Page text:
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Two Catholic priests abducted in Nigeria

Father Stephen Ojapah (L) and Father Oliver Okpara (Right) were abducted in Nigeria's Sokoto Diocese on May 25, 2022. (Photo by Father Chris Omotosho)

Two Catholic priests were kidnapped and a Catholic rectory was attacked in northwest Nigeria on May 25.

According to a statement from the Diocese of Sokoto, Father Stephen Ojapah and Father Oliver Okpara were abducted after gunmen broke into the church's rectory in the middle of the night on May 25.

Father Chris Omotosho, a spokesman for the diocese, said that two boys were also abducted besides the priests, according to Association for Catholic Information in Africa (CIA), Catholic News Agency’s Africa news partner.

Father Ojapah, the abducted priest, who is a member of the Missionary Society of St. Paul of Nigeria, appealed for prayers "for their safety and release."

Nigeria, Africa's most populous country, has been the target of several attacks involving church institutions in the past.

Several Catholic churches in the area were vandalized by Muslim youths on May 14, including the Holy Family Catholic Cathedral, St. Kevin's Catholic Church, and St. Bakhita Center, according to sources. 

In protest of the arrest of suspects in the stoning of Deborah Yakubu on May 12, youths vandalized churches.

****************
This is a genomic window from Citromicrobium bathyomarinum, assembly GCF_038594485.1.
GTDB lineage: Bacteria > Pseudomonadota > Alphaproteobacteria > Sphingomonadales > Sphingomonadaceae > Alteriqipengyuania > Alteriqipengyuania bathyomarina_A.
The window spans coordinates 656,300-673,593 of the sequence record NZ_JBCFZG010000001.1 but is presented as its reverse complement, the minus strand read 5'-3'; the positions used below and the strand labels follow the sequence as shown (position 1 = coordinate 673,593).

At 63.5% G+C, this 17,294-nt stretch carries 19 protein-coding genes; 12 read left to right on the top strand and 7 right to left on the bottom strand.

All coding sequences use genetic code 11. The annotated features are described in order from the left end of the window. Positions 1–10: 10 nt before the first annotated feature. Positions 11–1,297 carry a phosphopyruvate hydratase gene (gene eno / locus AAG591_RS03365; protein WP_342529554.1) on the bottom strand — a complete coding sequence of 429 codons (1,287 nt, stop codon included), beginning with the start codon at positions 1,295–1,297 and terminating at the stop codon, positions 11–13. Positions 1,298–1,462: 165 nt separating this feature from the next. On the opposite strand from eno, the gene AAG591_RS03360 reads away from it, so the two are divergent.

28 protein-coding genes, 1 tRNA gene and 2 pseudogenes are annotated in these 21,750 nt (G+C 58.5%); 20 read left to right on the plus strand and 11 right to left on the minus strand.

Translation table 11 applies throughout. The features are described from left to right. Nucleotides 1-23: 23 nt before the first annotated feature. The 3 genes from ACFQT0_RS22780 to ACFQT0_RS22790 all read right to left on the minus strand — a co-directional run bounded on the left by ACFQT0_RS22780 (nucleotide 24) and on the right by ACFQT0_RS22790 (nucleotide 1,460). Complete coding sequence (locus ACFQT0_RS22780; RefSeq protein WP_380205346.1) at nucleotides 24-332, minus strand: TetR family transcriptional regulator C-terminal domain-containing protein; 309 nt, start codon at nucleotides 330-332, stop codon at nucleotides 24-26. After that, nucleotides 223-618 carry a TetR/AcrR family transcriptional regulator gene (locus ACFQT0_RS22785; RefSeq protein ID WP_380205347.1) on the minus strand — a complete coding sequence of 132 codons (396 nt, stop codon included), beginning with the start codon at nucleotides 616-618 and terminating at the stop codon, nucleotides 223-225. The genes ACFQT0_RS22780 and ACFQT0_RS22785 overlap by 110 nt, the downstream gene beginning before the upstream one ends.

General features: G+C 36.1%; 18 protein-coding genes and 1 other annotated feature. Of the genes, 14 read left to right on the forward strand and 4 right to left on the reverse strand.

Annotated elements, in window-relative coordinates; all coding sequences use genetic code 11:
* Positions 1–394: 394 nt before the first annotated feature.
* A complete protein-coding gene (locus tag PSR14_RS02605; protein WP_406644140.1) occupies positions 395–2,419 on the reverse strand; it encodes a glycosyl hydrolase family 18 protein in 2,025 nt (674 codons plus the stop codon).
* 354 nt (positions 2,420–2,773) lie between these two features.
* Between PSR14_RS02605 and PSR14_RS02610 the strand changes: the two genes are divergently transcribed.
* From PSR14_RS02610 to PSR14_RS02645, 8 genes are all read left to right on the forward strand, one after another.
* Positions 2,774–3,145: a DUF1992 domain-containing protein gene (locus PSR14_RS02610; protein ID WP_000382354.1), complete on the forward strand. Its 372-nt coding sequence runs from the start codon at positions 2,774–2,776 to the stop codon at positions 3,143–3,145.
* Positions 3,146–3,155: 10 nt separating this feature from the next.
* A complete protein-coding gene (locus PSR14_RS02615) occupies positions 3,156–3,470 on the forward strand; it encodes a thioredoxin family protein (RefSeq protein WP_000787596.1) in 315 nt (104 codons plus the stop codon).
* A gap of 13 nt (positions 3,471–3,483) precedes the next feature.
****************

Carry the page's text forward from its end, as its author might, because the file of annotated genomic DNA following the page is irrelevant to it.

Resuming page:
Christian student Yakubu’s body was stoned to death and then burned by male students at the college because she was accused of blasphemy.

After testifying that Jesus helped her pass exams, she was accused of making blasphemous comments toward the Prophet Muhammad.

As attacks in Nigeria continue, Bishop Wilfred Chikpa Anagbe of Makurdi, Benue State, released a statement on May 20 asking why the government stays silent.

Pastoral visits to Benue State are nearly impossible because of the widespread terrorism by Islamist Fulani herdsmen.

Nigerian Christians are suffering because of the silence of the international community.

It appears that Christians are abandoned to the mercy of the jihadists, despite church authorities’ countless attempts to draw the attention of the outside world to the Islamist plan to Islamize Christian areas. - Anbu Selvam 


Radio Veritas Asia (RVA), a media platform of the Catholic Church, aims to share Christ. RVA started in 1969 as a continental Catholic radio station to serve Asian countries in their respective local language, thus earning the tag “the Voice of Asian Christianity.”  Responding to the emerging context, RVA embraced media platforms to connect with the global Asian audience via its 21 language websites and various social media platforms.